The setting is Halloween weekend, one of the most legendary nights for a first-year student in residence. Residents of the floor have blacked out all of the lights and covered the walls in glowing decor, and a DJ is manning a room cleared of furniture.
Many would think that this is describing a night in Saugeen-Maitland Hall, but they would be wrong. This is one of the legendary parties that take place in Medway-Sydenham Hall, leading many to believe that it has taken over the role of Western's "party residence."
Saugeen has mellowed out and there's a new kid in town to take its place.
There's a lot of history behind the notorious Saugeen-Maitland Hall, and the only way to discover how it got its reputation is to start at the beginning.
Saugeen-Maitland opened its doors in 1969. Even though the Saugeen side housed strictly men and the Maitland side only women, it was the first co-ed residence in Western history.
The nickname "the Zoo" was coined by its residents and students over time, based on the outrageous parties and animal-like behaviour. It infers that students living in the building are living in zoo-like conditions, and pure senselessness occurs within its walls. For many years, the Saugeen yearbook was officially titled "The Jungle Book," which further brought this nickname to popularity.
Between 1971 and 1981, the Zoo transformed into a fully co-ed residence. This produced results that administration wanted; the male residents got a better understanding of how to live away from home, and the rowdiness subsided. This was the first stage of taming the Zoo, but was only the beginning stages of Saugeen's legacy.
After years of rowdy residence parties, pulled fire alarms and wild stories in the historic building, Western Housing once again had to intervene. In 1989, the ever-fitting nickname “the zoo” was banned by administration. According to Western Housing, this term not only compared the residents to animals, but gave off the idea that Western as a community did not have their priorities straight.
Nick Jeffers, the 2017-18 head soph for Saugeen, believes this to be the turning point for the residence.
“Recently there was the Maclean's article that ranked Western really high as a party school, and they still refer to Saugeen as 'the Zoo'" says Jeffers, "I have never heard from anyone in Saugeen refer to it as the Zoo because it is not the Zoo anymore,” Jeffers says. “Every aspect of the building was changed at that point.”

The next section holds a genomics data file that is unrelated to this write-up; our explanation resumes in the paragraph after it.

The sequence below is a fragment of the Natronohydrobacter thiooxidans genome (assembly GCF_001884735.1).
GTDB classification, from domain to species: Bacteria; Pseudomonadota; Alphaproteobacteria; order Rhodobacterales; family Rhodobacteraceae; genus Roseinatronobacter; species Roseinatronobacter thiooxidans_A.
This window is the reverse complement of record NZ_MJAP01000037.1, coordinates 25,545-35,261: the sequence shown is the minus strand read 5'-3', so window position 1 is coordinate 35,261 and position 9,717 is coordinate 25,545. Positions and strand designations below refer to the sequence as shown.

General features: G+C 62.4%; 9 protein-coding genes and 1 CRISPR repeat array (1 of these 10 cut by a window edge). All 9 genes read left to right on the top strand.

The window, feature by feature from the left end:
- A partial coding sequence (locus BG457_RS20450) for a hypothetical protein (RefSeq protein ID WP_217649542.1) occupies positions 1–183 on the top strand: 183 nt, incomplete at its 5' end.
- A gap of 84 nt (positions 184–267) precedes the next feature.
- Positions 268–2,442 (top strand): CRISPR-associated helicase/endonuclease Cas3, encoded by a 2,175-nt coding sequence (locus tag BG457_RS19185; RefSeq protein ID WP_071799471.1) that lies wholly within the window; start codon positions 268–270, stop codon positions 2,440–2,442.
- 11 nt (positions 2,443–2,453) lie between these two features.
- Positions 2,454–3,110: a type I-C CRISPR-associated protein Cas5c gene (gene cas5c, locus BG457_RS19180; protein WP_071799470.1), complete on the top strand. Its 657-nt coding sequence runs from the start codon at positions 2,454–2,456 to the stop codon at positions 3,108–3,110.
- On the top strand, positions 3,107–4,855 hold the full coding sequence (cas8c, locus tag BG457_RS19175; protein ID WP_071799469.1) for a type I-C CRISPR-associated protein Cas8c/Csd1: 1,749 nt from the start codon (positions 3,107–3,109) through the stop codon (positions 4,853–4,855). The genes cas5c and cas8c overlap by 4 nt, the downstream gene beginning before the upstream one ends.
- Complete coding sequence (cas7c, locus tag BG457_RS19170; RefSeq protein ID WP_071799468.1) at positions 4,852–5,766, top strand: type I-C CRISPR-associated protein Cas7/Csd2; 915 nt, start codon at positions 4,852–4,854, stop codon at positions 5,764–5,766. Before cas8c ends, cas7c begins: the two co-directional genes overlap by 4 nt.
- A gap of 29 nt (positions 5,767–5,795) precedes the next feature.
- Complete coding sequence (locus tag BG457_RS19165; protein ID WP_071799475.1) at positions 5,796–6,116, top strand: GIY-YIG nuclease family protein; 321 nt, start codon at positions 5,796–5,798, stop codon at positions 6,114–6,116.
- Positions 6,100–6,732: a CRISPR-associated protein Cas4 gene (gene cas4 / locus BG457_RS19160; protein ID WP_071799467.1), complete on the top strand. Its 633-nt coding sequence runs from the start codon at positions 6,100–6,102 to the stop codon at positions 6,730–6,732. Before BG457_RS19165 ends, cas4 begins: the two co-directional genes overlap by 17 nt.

In response to the banning of Saugeen’s second name, a secret club who went by the name “Zoo Crew” formed. This elite group was known to sell packages including supplies for their pub crawls, such as drink tickets, shot glasses and clothing with the club name on it. No one knows what ever happened to the Zoo Crew; it still remains a mystery today.
2005 was the year of the Saugeen Stripper. This is the event that is thought to have put Western on the international map of party schools, with the viral story gaining a lot of criticism both inside and outside of Ontario when a female first-year student in Saugeen performed a strip tease for some of her fellow male students. It is assumed that the tale of the Saugeen Stripper is what put Western on the radar of Playboy magazine, securing the number four position on their prestigious “Top 10 Party Schools” in 2011.
Following this ranking, as well as many out-of-control parties and critiques that Western did not have its academic priorities set in place, Western administration put the Zoo on lockdown. In September of 2014, Saugeen had a new security system installed. Each floor was only accessible with the keys of those who lived on it, making floor-hopping much more difficult.
Despite the increased security, Saugeen's colourful reputation endures, as first-year FIMS student, Nicole Tucker, explains her devastation when she was assigned to live in Saugeen, despite ranking it last.
“I actually called the school a couple of times and tried to get out of it,” Tucker says, “I was very anxious about coming here because of the rep Saugeen had.”
Tucker came to realize, along with her floor mate, first-year kinesiology student Erin Alizadeh, that the building was much more mellow than they had expected. ”It’s had a couple nights where [Saugeen] has lived up to its reputation, but I am still able to get to sleep, and it’s never too rowdy,” says Alizadeh.
The word on campus is that Medway-Sydenham Hall is the “new Saugeen” in regards to rowdiest residence. First-year FIMS students and current Med-Syd residents, Briar MacPherson and Serena Mendizabal, agree that the residence is gaining this reputation around campus.
In addition to weekly floor parties, MacPherson explains a unique tradition in the residence. "We do 'Tour de Med-Syd,' which is where you take a shot on every floor before you go out." Only some floors take part in it, but it is a well recognized activity among the residents.
Mendizabal states that she ranked Med-Syd as her first choice because she heard that it was a place that always had a lot going on in it, but you could still get your work done. "It tamed down second semester, but other than Sundays and Tuesdays, you can always find people to party with."
Increased security, nickname banning and years of a more peaceful existence are seen as the key factors in Saugeen’s decline as Western’s craziest residence among today's first years. Even if Med-Syd is claiming the rowdiest residence title, it can never replace the stories and history from within the stark, white, concrete walls of Saugeen-Maitland Hall.